The Marathon Runner
When people talk about managed futures pioneers, they almost always mention Bill Dunn. He's been running his models for almost 35 years. In that sense, he's a long-term survivor. He is also a long-term trend follower. Here he discusses the strategy from the perspective of someone who's worked on it for several decades.
Dunn Capital Management now has a number of trading programs, including one that is very short term—a pattern recognition system called Mosaic. If you look at the composite return that goes back to the 1970s, you're struck by three things. The first is how well Dunn has performed over what must be one of the longest track records in CTA and hedge fund history.
Dunn's compound annual return is more than 19%. The S&P 500 total return for the same period is 11%. Had you invested $1,000 with Mr. Dunn as he started his firm in 1974 and stayed with him, today your investment would be $426 thousand. By comparison, $1,000 in the S&P 500 compounded to $37 thousand during that time.
The second noticeable feature is that there is almost no correlation between Dunn's returns and the stock index and what little correlation that exists is negative. Last year, as stock markets crashed, a Dunn pool that allocates to seven trading programs returned 127%.
The third notable attribute is that the Dunn programs have steep drawdowns along the way. True, at other times the S&P 500 has drawdowns of similar magnitude. But the thought occurs that it may be tough for clients to stay put when they confront the drawdowns, even though in retrospect they'd be better off not redeeming. The manager's take on this issue is below.
Mr. Dunn has a PhD in theoretical physics and early in his career held academic positions and developed and tested systems for the US military.
Opalesque Futures Intelligence: Has your strategy changed over the years?
Bill Dunn: Our strategy has not changed since we started in 1974. We've developed a number of trading systems and programs, but the basic strategy of when to buy and sell and how much to trade has not changed.
OFI: But haven't there been major developments in 35 years?
BD: There are more markets to trade now. Back then there were only about a dozen tradable futures, now there are over 50. In 1974 we did not have currency, interest rate or stock index futures, hard as it is to believe. Those markets coming into existence is all for the better. As markets were created, we've worked on how to structure the portfolio, so that has changed.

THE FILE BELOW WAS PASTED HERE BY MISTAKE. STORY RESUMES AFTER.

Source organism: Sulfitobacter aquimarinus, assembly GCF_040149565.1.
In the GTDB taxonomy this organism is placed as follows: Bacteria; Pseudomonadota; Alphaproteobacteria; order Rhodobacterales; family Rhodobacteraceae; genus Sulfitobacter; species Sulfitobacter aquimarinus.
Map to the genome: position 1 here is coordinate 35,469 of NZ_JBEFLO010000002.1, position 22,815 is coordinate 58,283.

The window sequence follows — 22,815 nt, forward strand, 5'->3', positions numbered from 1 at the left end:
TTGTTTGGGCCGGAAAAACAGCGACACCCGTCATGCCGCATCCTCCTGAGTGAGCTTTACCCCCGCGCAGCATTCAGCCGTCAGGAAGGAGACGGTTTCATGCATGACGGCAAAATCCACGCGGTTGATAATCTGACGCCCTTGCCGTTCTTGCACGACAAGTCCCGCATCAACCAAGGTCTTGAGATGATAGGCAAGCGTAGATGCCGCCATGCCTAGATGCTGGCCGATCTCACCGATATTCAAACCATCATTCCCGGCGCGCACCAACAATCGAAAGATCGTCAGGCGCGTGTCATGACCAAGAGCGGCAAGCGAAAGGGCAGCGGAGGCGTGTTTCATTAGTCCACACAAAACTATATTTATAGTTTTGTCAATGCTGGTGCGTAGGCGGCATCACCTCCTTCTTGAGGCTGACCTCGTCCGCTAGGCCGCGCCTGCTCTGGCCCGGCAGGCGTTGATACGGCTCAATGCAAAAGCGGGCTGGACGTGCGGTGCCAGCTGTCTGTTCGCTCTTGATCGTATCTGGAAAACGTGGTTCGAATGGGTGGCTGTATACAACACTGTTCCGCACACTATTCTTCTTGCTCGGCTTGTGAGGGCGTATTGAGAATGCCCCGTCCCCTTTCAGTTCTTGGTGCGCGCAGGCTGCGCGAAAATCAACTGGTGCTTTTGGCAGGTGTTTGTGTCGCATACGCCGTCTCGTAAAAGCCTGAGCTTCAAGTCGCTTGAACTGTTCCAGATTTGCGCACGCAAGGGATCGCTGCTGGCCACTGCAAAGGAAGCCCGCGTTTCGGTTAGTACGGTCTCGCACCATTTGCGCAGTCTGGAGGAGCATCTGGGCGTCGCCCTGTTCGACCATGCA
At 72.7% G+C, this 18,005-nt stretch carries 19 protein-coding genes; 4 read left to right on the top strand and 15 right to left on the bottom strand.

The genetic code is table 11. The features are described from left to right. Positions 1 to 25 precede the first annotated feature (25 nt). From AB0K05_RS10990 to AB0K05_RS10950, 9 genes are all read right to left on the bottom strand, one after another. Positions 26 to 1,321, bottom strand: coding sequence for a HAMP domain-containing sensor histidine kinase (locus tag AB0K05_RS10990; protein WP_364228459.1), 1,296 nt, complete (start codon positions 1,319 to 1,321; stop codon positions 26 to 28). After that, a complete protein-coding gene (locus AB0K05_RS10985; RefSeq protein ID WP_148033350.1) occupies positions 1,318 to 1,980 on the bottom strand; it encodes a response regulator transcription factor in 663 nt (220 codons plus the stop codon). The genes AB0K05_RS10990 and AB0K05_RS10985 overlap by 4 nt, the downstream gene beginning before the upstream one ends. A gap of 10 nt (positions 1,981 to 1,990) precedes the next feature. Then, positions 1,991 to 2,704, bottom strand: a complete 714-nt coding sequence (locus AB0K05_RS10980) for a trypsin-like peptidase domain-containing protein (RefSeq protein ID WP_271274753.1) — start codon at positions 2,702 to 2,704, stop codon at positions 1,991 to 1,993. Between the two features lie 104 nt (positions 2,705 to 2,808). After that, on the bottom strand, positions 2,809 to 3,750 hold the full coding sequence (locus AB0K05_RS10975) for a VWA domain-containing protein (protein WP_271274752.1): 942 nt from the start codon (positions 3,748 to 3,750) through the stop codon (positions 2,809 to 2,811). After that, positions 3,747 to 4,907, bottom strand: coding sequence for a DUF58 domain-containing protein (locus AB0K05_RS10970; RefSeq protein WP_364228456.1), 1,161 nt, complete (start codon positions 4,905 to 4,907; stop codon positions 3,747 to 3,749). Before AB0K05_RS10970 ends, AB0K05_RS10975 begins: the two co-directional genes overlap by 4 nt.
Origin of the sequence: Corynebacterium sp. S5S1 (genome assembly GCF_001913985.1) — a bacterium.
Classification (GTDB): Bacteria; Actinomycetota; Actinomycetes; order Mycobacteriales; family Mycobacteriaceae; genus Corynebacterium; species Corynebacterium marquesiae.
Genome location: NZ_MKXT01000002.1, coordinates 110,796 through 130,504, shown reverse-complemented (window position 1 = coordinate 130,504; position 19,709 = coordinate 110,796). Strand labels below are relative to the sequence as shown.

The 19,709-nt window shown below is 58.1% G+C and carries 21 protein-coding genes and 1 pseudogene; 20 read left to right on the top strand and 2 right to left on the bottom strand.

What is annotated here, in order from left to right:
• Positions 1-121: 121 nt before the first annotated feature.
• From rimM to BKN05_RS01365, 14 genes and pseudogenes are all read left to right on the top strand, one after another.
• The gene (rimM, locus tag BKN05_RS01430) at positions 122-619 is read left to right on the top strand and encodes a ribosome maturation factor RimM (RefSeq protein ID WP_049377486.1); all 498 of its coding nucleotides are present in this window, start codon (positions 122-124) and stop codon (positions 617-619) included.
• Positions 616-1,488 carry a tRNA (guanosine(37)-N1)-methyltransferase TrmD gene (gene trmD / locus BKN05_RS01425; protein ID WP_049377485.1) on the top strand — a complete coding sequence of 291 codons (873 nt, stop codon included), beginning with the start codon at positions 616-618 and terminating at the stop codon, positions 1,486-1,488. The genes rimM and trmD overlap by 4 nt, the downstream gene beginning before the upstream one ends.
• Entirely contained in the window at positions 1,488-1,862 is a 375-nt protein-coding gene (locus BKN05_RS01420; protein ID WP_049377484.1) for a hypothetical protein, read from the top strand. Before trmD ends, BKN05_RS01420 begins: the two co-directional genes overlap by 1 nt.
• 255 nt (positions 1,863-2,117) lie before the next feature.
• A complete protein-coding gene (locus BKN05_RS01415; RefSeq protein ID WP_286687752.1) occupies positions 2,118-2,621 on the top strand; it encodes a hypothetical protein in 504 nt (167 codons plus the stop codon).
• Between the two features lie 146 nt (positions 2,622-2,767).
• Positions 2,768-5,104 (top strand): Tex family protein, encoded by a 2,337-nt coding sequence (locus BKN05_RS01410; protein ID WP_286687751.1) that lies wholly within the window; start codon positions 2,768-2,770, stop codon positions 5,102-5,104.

OFI: How do you know that the strategy will work in a new market?
BD: I never know the future, I can only know the past. But I test the past. If the new markets behave like past markets, then there's no reason to think you can't trade the same way. We're always happy to see new markets. The more the merrier.
OFI: Please describe your basic strategy.
BD: The strategy is long-term trend following. Typically the winning trades last several months. Losing trades are often closed out in a few weeks.
OFI: Do you change the models when markets change, as they did last year, or when there are new rules and regulations?
BD: Change is a constant in markets. We do not tinker with the model when the environment changes. We're always looking for change, to take advantage of it. There was a lot of change in the past year, so that meant lots of opportunity. The impact of any rule change will show up in the way prices behave and the models will pick that up.
OFI: What have you learnt from your experience?
BD: We've got better at risk management. We've always tried to control risk but over the years we've become better at it.
OFI: Do you interfere with the models when unexpected events occur?
BD: My opinion or for that matter anyone's opinion as to what will happen tomorrow does not count in our trading programs. Only the tested models matter. We can modify the models, but they're back tested and have to prove themselves before we'll implement them. We don't tell the system what to do; the market tells us what to do every day using only price data.
OFI: What's a good environment for your strategy?
BD: We make money when there is a reasonable number of trends – whether prices go up or down – that last for several months. By contrast, markets that just bounce around give us difficulty and losses. In 2008 there were large upward trends in the first half of the year, for instance oil and grains, and strong downtrends in the second half of the year. It was the best performance year in our entire history. I'm sorry we all have to pay the price for those trends, but they were great to trade.
OFI: What happens when there are no trends?
BD: If there are very few trends long-term trend following does not make money. But we never know how long that situation will last and when trends will develop. None of these situations are predictable. I can't predict what will happen and I don't think anyone else can either.
OFI: When do your models have difficulties?
BD: When markets are volatile but don't go anywhere in particular, many systems are fooled into thinking there's a breakout of a trend when really it is just a breakup! Trendless choppy markets are bad for us. But you'll have problems with any system some time or another. There's no perfect system.
OFI: Aren't trend following returns too volatile for many investors?
BD: What keeps people away from managed futures is principally ignorance. True, managed futures returns are volatile, but as we recently saw, so are other markets. Our returns have a strong upward trend over the years, but there are wriggles along the way. People who can't accept a drawdown should wait for the next high and then take their money out! But most of our clients ride out the long term and get very attractive returns.